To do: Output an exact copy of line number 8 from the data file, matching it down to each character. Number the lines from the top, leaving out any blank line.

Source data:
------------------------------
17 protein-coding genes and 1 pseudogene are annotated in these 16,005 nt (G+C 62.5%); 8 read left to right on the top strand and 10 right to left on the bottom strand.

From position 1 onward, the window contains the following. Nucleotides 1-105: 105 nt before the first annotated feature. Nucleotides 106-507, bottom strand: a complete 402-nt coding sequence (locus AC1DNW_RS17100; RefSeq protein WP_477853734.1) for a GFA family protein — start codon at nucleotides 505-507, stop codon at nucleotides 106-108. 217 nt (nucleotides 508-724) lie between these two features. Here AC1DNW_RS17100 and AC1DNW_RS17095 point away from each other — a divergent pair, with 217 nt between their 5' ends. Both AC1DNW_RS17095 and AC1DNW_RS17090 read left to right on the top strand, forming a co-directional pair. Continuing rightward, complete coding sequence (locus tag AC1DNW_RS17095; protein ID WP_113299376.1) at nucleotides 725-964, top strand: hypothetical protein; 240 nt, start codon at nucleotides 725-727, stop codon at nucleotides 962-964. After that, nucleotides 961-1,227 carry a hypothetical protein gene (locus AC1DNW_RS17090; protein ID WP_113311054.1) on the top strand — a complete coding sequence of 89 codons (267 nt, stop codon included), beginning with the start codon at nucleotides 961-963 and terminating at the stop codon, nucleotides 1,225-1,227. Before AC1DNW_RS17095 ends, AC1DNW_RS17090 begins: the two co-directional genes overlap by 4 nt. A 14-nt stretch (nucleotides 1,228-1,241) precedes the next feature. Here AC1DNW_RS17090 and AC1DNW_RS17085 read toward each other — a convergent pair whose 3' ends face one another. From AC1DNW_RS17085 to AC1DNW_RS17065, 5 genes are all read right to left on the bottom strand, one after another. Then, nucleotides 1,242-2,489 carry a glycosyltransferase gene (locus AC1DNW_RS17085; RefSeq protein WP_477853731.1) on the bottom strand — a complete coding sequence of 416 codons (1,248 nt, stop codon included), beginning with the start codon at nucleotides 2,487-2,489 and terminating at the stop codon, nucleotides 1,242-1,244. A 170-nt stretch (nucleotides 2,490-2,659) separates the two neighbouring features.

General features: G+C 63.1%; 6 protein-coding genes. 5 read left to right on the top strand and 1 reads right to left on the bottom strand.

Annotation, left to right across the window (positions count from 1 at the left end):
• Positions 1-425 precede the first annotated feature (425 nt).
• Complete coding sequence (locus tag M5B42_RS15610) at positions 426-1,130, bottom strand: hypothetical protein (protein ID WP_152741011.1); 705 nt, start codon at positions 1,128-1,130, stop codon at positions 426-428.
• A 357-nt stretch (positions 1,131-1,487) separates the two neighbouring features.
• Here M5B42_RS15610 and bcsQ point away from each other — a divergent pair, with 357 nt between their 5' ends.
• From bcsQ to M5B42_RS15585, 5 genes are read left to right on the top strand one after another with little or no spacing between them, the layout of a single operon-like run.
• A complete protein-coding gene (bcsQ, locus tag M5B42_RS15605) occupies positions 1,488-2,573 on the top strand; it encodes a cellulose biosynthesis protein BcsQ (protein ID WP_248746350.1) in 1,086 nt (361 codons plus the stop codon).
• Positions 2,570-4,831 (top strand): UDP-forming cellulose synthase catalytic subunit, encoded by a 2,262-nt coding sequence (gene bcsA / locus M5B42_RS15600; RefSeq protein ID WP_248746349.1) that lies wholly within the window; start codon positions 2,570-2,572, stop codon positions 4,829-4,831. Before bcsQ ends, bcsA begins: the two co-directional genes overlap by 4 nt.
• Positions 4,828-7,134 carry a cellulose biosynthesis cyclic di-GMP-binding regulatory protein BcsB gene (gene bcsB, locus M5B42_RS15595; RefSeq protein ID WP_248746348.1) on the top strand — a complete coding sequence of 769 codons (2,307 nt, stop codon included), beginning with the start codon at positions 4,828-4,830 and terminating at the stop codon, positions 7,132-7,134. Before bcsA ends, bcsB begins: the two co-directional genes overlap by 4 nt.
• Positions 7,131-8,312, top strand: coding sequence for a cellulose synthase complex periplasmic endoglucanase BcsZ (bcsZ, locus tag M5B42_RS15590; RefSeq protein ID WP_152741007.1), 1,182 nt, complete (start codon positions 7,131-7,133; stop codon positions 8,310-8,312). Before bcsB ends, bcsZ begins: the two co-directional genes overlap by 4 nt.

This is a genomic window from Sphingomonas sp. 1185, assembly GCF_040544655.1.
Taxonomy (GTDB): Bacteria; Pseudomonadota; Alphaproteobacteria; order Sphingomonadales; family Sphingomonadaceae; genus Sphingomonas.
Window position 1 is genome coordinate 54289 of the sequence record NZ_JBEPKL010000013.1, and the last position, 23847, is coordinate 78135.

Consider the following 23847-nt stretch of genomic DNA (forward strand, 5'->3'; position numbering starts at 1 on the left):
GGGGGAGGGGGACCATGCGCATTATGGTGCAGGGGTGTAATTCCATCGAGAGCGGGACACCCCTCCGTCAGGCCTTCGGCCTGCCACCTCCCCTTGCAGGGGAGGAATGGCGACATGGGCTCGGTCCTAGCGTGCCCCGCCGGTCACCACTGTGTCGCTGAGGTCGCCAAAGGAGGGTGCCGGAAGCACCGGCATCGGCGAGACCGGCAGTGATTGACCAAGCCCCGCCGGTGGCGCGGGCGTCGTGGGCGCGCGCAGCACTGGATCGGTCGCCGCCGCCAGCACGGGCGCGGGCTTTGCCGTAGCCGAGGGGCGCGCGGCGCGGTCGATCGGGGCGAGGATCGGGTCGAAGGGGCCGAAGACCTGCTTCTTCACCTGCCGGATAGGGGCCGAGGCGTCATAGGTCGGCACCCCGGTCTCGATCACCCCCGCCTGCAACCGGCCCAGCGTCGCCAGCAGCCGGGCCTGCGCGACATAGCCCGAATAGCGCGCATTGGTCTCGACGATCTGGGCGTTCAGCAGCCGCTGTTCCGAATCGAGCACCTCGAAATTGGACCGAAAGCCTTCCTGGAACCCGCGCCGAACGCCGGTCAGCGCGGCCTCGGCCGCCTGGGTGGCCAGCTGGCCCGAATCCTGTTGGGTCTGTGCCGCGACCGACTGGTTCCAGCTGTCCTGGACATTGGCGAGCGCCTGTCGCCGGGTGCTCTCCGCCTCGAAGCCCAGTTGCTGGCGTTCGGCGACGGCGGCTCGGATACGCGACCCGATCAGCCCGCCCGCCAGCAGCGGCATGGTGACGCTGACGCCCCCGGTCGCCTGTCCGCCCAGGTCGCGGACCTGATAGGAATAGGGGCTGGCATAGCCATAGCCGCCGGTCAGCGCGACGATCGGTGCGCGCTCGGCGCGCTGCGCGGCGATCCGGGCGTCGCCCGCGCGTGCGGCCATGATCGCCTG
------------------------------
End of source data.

• Here M5B42_RS15610 and bcsQ point away from each other — a divergent pair, with 357 nt between their 5' ends.